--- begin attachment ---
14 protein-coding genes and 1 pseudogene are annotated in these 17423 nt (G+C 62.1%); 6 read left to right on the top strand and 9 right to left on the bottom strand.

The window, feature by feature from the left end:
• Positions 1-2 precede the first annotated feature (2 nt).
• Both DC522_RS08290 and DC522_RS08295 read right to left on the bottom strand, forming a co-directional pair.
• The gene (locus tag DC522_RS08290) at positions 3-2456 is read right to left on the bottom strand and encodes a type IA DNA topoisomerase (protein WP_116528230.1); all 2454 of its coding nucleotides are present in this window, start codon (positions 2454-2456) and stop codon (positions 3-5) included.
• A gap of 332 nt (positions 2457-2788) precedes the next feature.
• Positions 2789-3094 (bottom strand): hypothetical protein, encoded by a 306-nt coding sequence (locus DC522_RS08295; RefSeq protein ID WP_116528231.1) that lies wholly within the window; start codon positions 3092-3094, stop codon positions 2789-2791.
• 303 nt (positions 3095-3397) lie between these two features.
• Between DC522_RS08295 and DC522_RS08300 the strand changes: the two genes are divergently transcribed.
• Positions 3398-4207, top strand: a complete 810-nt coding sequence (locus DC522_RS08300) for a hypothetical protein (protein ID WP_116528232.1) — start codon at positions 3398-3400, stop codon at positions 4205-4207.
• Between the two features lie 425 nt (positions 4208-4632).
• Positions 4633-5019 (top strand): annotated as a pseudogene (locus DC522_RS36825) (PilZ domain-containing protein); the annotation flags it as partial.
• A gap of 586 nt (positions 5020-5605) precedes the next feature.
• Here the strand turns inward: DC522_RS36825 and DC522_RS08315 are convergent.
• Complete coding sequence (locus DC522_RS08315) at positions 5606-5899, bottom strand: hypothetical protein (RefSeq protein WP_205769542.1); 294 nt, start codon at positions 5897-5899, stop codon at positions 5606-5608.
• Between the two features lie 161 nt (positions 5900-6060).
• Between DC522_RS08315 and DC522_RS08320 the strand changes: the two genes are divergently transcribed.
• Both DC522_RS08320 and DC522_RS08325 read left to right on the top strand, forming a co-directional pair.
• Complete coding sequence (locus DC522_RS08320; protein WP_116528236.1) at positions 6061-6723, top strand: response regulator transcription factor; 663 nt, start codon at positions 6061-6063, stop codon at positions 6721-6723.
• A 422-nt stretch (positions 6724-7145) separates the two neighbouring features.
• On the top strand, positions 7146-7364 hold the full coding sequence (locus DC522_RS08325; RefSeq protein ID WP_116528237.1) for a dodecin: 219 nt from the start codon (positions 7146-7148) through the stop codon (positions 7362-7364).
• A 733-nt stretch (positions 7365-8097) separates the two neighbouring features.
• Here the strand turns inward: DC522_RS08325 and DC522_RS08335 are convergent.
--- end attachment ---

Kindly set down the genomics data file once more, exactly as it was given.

14 protein-coding genes and 1 pseudogene are annotated in these 17423 nt (G+C 62.1%); 6 read left to right on the top strand and 9 right to left on the bottom strand.

The window, feature by feature from the left end:
• Positions 1-2 precede the first annotated feature (2 nt).
• Both DC522_RS08290 and DC522_RS08295 read right to left on the bottom strand, forming a co-directional pair.
• The gene (locus tag DC522_RS08290) at positions 3-2456 is read right to left on the bottom strand and encodes a type IA DNA topoisomerase (protein WP_116528230.1); all 2454 of its coding nucleotides are present in this window, start codon (positions 2454-2456) and stop codon (positions 3-5) included.
• A gap of 332 nt (positions 2457-2788) precedes the next feature.
• Positions 2789-3094 (bottom strand): hypothetical protein, encoded by a 306-nt coding sequence (locus DC522_RS08295; RefSeq protein ID WP_116528231.1) that lies wholly within the window; start codon positions 3092-3094, stop codon positions 2789-2791.
• 303 nt (positions 3095-3397) lie between these two features.
• Between DC522_RS08295 and DC522_RS08300 the strand changes: the two genes are divergently transcribed.
• Positions 3398-4207, top strand: a complete 810-nt coding sequence (locus DC522_RS08300) for a hypothetical protein (protein ID WP_116528232.1) — start codon at positions 3398-3400, stop codon at positions 4205-4207.
• Between the two features lie 425 nt (positions 4208-4632).
• Positions 4633-5019 (top strand): annotated as a pseudogene (locus DC522_RS36825) (PilZ domain-containing protein); the annotation flags it as partial.
• A gap of 586 nt (positions 5020-5605) precedes the next feature.
• Here the strand turns inward: DC522_RS36825 and DC522_RS08315 are convergent.
• Complete coding sequence (locus DC522_RS08315) at positions 5606-5899, bottom strand: hypothetical protein (RefSeq protein WP_205769542.1); 294 nt, start codon at positions 5897-5899, stop codon at positions 5606-5608.
• Between the two features lie 161 nt (positions 5900-6060).
• Between DC522_RS08315 and DC522_RS08320 the strand changes: the two genes are divergently transcribed.
• Both DC522_RS08320 and DC522_RS08325 read left to right on the top strand, forming a co-directional pair.
• Complete coding sequence (locus DC522_RS08320; protein WP_116528236.1) at positions 6061-6723, top strand: response regulator transcription factor; 663 nt, start codon at positions 6061-6063, stop codon at positions 6721-6723.
• A 422-nt stretch (positions 6724-7145) separates the two neighbouring features.
• On the top strand, positions 7146-7364 hold the full coding sequence (locus DC522_RS08325; RefSeq protein ID WP_116528237.1) for a dodecin: 219 nt from the start codon (positions 7146-7148) through the stop codon (positions 7362-7364).
• A 733-nt stretch (positions 7365-8097) separates the two neighbouring features.
• Here the strand turns inward: DC522_RS08325 and DC522_RS08335 are convergent.